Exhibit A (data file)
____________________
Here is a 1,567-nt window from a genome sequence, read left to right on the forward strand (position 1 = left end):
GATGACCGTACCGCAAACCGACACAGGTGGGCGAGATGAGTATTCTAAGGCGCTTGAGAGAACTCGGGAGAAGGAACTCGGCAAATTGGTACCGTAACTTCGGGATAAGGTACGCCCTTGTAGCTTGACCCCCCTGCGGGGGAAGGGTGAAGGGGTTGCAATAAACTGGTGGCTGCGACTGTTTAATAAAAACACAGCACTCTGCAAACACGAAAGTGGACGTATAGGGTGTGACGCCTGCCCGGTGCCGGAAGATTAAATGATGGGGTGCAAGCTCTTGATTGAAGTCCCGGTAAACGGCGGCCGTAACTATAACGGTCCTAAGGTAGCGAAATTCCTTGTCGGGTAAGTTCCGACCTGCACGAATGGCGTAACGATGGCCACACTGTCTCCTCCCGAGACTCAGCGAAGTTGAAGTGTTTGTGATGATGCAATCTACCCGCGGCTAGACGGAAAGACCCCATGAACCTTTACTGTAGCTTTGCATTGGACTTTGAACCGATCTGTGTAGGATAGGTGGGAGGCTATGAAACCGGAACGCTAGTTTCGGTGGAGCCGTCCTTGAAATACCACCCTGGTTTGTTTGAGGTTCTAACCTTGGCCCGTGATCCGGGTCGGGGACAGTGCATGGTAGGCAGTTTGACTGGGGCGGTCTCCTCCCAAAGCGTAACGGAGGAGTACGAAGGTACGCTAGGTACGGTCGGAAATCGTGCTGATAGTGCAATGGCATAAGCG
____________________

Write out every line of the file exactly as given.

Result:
Here is a 1,567-nt window from a genome sequence, read left to right on the forward strand (position 1 = left end):
GATGACCGTACCGCAAACCGACACAGGTGGGCGAGATGAGTATTCTAAGGCGCTTGAGAGAACTCGGGAGAAGGAACTCGGCAAATTGGTACCGTAACTTCGGGATAAGGTACGCCCTTGTAGCTTGACCCCCCTGCGGGGGAAGGGTGAAGGGGTTGCAATAAACTGGTGGCTGCGACTGTTTAATAAAAACACAGCACTCTGCAAACACGAAAGTGGACGTATAGGGTGTGACGCCTGCCCGGTGCCGGAAGATTAAATGATGGGGTGCAAGCTCTTGATTGAAGTCCCGGTAAACGGCGGCCGTAACTATAACGGTCCTAAGGTAGCGAAATTCCTTGTCGGGTAAGTTCCGACCTGCACGAATGGCGTAACGATGGCCACACTGTCTCCTCCCGAGACTCAGCGAAGTTGAAGTGTTTGTGATGATGCAATCTACCCGCGGCTAGACGGAAAGACCCCATGAACCTTTACTGTAGCTTTGCATTGGACTTTGAACCGATCTGTGTAGGATAGGTGGGAGGCTATGAAACCGGAACGCTAGTTTCGGTGGAGCCGTCCTTGAAATACCACCCTGGTTTGTTTGAGGTTCTAACCTTGGCCCGTGATCCGGGTCGGGGACAGTGCATGGTAGGCAGTTTGACTGGGGCGGTCTCCTCCCAAAGCGTAACGGAGGAGTACGAAGGTACGCTAGGTACGGTCGGAAATCGTGCTGATAGTGCAATGGCATAAGCG